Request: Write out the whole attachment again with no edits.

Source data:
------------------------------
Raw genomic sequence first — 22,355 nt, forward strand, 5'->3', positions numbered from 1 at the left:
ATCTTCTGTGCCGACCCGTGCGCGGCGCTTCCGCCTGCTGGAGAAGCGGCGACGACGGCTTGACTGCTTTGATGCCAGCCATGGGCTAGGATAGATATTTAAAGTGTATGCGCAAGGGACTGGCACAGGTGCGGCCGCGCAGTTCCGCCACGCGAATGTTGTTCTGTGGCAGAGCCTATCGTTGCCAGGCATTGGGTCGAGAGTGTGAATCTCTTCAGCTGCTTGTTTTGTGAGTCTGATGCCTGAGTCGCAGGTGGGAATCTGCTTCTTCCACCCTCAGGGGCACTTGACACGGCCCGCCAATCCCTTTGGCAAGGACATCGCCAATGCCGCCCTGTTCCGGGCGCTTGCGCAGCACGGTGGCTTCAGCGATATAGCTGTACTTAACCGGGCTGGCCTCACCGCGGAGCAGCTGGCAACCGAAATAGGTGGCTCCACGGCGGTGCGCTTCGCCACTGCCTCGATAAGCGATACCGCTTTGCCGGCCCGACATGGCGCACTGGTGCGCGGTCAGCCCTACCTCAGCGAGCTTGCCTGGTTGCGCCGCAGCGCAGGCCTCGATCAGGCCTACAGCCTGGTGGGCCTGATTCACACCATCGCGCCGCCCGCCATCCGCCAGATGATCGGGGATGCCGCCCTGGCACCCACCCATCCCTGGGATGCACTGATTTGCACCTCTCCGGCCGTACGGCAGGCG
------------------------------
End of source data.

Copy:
Raw genomic sequence first — 22,355 nt, forward strand, 5'->3', positions numbered from 1 at the left:
ATCTTCTGTGCCGACCCGTGCGCGGCGCTTCCGCCTGCTGGAGAAGCGGCGACGACGGCTTGACTGCTTTGATGCCAGCCATGGGCTAGGATAGATATTTAAAGTGTATGCGCAAGGGACTGGCACAGGTGCGGCCGCGCAGTTCCGCCACGCGAATGTTGTTCTGTGGCAGAGCCTATCGTTGCCAGGCATTGGGTCGAGAGTGTGAATCTCTTCAGCTGCTTGTTTTGTGAGTCTGATGCCTGAGTCGCAGGTGGGAATCTGCTTCTTCCACCCTCAGGGGCACTTGACACGGCCCGCCAATCCCTTTGGCAAGGACATCGCCAATGCCGCCCTGTTCCGGGCGCTTGCGCAGCACGGTGGCTTCAGCGATATAGCTGTACTTAACCGGGCTGGCCTCACCGCGGAGCAGCTGGCAACCGAAATAGGTGGCTCCACGGCGGTGCGCTTCGCCACTGCCTCGATAAGCGATACCGCTTTGCCGGCCCGACATGGCGCACTGGTGCGCGGTCAGCCCTACCTCAGCGAGCTTGCCTGGTTGCGCCGCAGCGCAGGCCTCGATCAGGCCTACAGCCTGGTGGGCCTGATTCACACCATCGCGCCGCCCGCCATCCGCCAGATGATCGGGGATGCCGCCCTGGCACCCACCCATCCCTGGGATGCACTGATTTGCACCTCTCCGGCCGTACGGCAGGCG